| from Tina Hollenbeck |
My family and I recently made the decision to move from our long-time home near my small city’s center to one of its surrounding suburbs. If you’ve been through the buying/selling and moving process in the past several months, you probably winced as you read that, because you know from personal experience how daunting a task this is.
Moving is never easy, of course. It always involves sorting through belongings to decide what to keep, donate, or discard, as well as packing up what’s retained. Because we see our homes differently when we decide to move, it also requires that we deep-clean and repair things we otherwise ignore. And then there’s the whole process of finding a new place to buy!
In many communities around the country, that latter task has been ridiculously complicated for many months. We’re in the midst of an unbalanced sellers’ market in which inventory is so low that buyers feel compelled to engage in crazy bidding wars and sellers are, thus, raking in tens of thousands of dollars above the appraised values of their homes, often accepting inflated offers just days (sometimes hours) after listing. Though my husband and I never intended to bid irresponsibly, this meant we had to drop everything to see every possibly-viable new home almost immediately after it hit the market. We toured 17 homes in just one month and made offers on – and lost – two before finally getting an accepted offer at the beginning of August.
Needless to say, my husband, our adult daughter still living at home, and I all felt a bit frazzled during that time; in fact, sometimes it was a whole lot more than “a bit.” We know the importance of putting our faith and the facts ahead of our feelings, and we embrace the value of maintaining family unity in the midst of stressful situations. We did, however, sometimes let our feelings get the best of us anyway, causing us to think and even say unkind words to each other.
You may not be in our exact predicament at the moment. But if you’re raising school-aged children, I know you’re probably dealing with a great deal of stress at the start of another new school year. Whether you homeschool or have enrolled your kids in school away from home, this time of year is almost always too hectic – and this year (as with last) your angst is undoubtedly heightened due to all the complications related to the various and sundry institutional responses to COVID-19.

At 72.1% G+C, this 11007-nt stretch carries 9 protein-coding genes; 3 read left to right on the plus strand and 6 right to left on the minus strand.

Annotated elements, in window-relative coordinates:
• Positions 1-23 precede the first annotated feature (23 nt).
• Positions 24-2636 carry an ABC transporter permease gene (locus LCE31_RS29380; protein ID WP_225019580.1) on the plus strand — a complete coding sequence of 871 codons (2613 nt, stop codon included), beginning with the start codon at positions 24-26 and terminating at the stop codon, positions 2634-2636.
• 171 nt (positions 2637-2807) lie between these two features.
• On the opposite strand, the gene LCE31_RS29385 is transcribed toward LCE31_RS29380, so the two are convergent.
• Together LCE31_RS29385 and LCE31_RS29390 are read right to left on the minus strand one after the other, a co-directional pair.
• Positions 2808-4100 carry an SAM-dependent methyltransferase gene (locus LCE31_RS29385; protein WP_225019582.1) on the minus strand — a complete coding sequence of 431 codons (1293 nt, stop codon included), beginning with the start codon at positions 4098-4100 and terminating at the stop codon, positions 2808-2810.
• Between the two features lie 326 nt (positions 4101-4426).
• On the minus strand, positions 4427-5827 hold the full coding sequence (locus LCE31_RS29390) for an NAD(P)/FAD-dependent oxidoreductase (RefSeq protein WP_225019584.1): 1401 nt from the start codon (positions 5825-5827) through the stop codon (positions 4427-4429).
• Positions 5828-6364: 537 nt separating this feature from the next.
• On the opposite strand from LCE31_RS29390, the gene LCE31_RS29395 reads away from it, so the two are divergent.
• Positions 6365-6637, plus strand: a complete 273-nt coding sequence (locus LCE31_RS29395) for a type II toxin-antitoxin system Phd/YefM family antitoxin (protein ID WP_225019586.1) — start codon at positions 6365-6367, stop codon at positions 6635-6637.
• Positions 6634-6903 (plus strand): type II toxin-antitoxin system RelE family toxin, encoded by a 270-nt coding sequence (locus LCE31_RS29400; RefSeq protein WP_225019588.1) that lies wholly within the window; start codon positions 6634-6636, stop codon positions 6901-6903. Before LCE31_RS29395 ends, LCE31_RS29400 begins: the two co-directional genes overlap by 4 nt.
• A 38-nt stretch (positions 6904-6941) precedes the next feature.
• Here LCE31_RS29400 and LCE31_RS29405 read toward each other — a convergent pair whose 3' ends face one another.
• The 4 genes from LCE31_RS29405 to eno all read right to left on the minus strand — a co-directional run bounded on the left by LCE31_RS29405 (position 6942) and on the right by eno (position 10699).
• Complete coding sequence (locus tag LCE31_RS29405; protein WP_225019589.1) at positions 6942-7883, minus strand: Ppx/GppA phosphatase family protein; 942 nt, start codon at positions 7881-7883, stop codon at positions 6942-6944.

Though my family hasn’t dealt with our moving stress perfectly, we do regularly remind each other that our relationships with each other are more important than anything else – and we purpose to repent and make amends when necessary. The same is true for your family in the midst of new-school-year chaos.
Despite your best intentions, you will sometimes snap at your kids. They will dawdle so much that they miss the bus or cause you to be late for the first co-op meeting of the year. School paperwork or the fancy new curriculum you purchased will drive you to tears…and rants.
But remember that this too shall pass – you will find your groove in a few weeks. And no matter what, your family relationships should take primacy. Don’t allow busyness and stress to block your view of that truth. Repent and make amends – and coach your kids to do the same. Whatever “ick” is swirling around you, always guide yourselves back to the touchstone of relationship.
Tina Hollenbeck is a homeschooling mom who passionately advocates for the merits of home education. She launched a research project that resulted in The Homeschool Resource Roadmap to serve the homeschool community she loves. Through this initiative, she seeks to provide useful information and encouragement for those called to raise and educate their own children, so that they will feel confident that they are equipped for the task.
Check out Tina’s helpful and informative information:
Views From the Road Home (blog) https://www.viewsfromtheroadhome.org/
The Homeschool Resource Roadmap (free summative information about more than 4,400 homeschool-oriented resources in over 300 different content areas) https://www.homeschoolroadmap.org/
The Christian Homeschool Oasis (discussion and help forum) https://www.christianhomeschooloasis.com/